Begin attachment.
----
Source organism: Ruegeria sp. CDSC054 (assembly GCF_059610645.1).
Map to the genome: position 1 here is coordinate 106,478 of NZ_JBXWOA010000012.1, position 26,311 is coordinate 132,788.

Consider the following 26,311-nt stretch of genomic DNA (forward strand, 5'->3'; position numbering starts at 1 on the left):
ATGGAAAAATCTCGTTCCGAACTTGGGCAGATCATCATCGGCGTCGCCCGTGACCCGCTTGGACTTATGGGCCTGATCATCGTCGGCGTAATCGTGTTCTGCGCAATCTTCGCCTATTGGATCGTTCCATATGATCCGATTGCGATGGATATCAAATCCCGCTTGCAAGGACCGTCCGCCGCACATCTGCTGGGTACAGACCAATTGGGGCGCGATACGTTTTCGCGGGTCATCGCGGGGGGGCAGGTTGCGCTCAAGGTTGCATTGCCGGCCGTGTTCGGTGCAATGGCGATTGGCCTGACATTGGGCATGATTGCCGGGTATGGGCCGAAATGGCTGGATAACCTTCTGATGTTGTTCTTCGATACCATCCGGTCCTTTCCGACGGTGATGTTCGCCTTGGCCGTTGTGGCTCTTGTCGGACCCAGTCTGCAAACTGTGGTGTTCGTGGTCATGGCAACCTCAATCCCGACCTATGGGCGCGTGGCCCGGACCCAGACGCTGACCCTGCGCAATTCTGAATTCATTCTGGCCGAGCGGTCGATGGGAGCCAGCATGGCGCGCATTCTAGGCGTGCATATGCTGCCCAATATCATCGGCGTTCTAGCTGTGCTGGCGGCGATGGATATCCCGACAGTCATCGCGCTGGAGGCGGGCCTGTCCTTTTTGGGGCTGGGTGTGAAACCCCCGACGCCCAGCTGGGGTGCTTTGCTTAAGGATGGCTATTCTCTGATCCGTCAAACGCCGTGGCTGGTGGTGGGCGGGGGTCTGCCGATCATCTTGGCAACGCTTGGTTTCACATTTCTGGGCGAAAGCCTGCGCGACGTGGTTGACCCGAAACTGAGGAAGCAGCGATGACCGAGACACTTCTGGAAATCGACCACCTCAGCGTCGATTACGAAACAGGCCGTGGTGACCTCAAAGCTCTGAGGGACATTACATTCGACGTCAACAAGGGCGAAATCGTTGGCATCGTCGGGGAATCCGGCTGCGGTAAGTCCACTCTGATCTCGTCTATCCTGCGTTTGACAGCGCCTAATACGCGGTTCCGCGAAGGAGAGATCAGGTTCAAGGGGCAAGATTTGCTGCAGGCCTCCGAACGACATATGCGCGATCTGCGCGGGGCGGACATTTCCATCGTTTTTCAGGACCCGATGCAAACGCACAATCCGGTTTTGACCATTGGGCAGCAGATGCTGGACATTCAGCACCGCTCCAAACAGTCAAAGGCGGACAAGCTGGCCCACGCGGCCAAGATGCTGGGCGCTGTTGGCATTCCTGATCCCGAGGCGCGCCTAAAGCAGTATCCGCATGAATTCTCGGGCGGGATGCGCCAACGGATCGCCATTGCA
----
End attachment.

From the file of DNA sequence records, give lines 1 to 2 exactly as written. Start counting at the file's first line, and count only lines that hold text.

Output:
Source organism: Ruegeria sp. CDSC054 (assembly GCF_059610645.1).
Map to the genome: position 1 here is coordinate 106,478 of NZ_JBXWOA010000012.1, position 26,311 is coordinate 132,788.